Please reply here to discuss the "In-context questions or chat (1)" idea.
Topic on Talk:Growth/Discussing potential Growth ideas
Discussion on "In-context questions or chat (1)"
I didn't notice the feedback form on the visuel editor but it's quite powerful because very easy to use and uses Flow (so user is notified when he gets an answer). We could easily imagine a form which will post directly on the newcomers forum (on the French Wikipedia, this forum is very active with numerous contributors).
I don't know if a 1-to-1 chat can be useful for medium size wikis as it may require available 24/7...
Looking forward to discuss this project with you!
@Arthur Crbz, thank you for your feedback. Overall, just a quick note: this is not a vote. For now, we are asking for thoughts and reactions on these ideas from as many communities as possible:
- Could you imagine these ideas working in your wikis?
- Do you know of similar things having been tried before?
- What other ideas do you think would work well to retain new editors?
Makes no sense. At best, a link for help on the editing toolbar, but virtually every wiki has a link to that on the left sidebar. There is the potential for the system to be flooded with queries which can be easily answered with minimal effort.
(project: English Wikibooks, the message delivery went to the wrong part of the site)
(Sorry for the bad target.)
Sounds like a great idea. I would prefer article talk pages for any questions. I think in many wikis wikiprojects are not active, so better to use article talk pages, and for technical, non-article related questions use village pump / help desk. I think currently many new users don't know that they can discuss about subject on talk page.
I wonder if you could work in some type of tooling for giving folks more generic documentation about the things that they ask for based on keywords would be helpful. For example, if folks ask about sourcing, providing a nutshell and link to further documentation about that verifiability or reliable sources would be super useful, for example. I don't think increasing the volume of questions at help forums, will neccessarily get folks in a quick enough window of time, to answers, before they forget about the question: you could have power editors spend all day asking quesitons, with very few positive outcomes as a response of those questions.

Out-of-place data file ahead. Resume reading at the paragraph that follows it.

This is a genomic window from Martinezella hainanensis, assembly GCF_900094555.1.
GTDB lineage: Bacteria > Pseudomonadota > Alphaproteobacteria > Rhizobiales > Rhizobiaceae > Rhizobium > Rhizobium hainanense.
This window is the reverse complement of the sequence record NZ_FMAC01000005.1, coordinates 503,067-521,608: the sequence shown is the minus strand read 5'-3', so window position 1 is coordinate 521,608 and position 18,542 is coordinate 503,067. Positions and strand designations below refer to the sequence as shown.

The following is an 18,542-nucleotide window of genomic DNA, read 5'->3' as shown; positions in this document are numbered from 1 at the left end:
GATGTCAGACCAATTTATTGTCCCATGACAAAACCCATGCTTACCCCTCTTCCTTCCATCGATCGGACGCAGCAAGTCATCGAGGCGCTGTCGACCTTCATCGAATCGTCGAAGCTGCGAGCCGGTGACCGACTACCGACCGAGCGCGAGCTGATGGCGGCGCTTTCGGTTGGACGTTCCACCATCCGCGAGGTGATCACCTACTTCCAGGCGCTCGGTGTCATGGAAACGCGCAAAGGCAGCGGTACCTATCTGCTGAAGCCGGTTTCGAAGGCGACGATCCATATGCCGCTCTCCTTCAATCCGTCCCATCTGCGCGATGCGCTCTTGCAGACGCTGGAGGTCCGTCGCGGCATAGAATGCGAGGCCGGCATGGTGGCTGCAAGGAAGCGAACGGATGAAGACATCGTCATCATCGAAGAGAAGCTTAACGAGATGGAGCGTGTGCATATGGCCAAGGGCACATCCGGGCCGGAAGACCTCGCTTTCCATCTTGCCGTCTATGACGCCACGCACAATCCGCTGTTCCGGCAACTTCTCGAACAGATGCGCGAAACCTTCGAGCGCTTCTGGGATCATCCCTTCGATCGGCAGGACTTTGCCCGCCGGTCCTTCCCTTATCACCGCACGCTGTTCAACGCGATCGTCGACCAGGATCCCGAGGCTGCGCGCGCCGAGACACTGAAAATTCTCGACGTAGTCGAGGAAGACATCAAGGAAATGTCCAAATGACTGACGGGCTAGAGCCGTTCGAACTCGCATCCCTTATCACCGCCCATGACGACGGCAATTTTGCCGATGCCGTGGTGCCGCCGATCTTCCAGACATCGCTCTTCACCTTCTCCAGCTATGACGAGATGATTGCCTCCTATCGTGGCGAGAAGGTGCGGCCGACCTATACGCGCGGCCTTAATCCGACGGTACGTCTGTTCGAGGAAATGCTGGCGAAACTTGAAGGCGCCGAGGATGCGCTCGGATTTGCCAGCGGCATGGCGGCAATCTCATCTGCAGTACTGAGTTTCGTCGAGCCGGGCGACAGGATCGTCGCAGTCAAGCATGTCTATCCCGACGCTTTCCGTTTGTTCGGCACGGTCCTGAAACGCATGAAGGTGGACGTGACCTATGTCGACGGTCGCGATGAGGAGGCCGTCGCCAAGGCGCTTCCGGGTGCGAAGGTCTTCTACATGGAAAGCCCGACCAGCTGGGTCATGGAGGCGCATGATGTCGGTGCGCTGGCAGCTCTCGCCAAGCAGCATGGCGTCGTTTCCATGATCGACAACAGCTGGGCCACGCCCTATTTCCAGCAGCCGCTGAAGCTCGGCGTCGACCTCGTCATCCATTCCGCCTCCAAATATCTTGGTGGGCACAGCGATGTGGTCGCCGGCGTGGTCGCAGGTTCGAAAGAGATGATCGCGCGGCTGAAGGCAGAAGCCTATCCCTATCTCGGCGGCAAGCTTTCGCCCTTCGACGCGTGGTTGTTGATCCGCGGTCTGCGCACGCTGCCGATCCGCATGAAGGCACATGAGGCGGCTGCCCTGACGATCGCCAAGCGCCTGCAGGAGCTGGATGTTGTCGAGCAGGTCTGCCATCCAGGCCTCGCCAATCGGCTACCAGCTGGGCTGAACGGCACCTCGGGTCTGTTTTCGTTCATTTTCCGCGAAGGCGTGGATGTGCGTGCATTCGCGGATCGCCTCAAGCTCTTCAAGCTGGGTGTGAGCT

Chat is a brilliant idea. Put it in the left sidebar column at the very top. New editors need rapid feedback. People are familiar with chat from many other sites.
We would need a running list of unanswered questions showing up somewhere that anybody could answer. The original poster will have the right to send their thread back to the unanswered page, or to a page "requesting more answers".
Replies would show up in the left sidebar of any page that the questioner has open. Just like Facebook chat follows you around when someone replies.
I think a chat (IRC?) inside Wikipedia is a great idea and would be very useful, especially for languages where the IRC activity is very low (or they died out). I would love to test it in the future.
I like the idea of helping new users to ask questions easily. It should not annoy experienced users though, so maybe it could be an opt-out feature if possible or otherwise not get in the way for those who don't need it. If it would be possible to make multiple options, there could be an option to post the question to the article's talk page or to a general discussion page that the community can choose/create for this purpose.
I don't know how the chat would work so I don't know what to think about it. Would the chat discussion remain visible to everyone so others can learn from the answers and also see that the advice was correct? I don't like the idea of a private chat between two users, everything should be public for many reasons.
I like the chat solution up to a point, but I have to admit that the problem "They have to leave the page to go to the Help Desk, IRC, or some other talk page." is misdiagnosed. New users don't know there is a Help desk, are probably not in the 0.0001% of the planet who happen to use IRC, or what another appropriate page might be. They *may* find out about some of those things from a welcome message (but welcome messages seem somewhat random as to who writes them and what information they provide and whether you get one at all). And even if you get given a link to (say) the Teahouse, when you get there, you need to be able to source edit to even ask your question and it is not obvious how you will receive a reply. So bad luck for the VE users. The important thing to understand about new users is that they don't how how to do the things we take for granted nor use vocabulary that is Wikipedia jargon.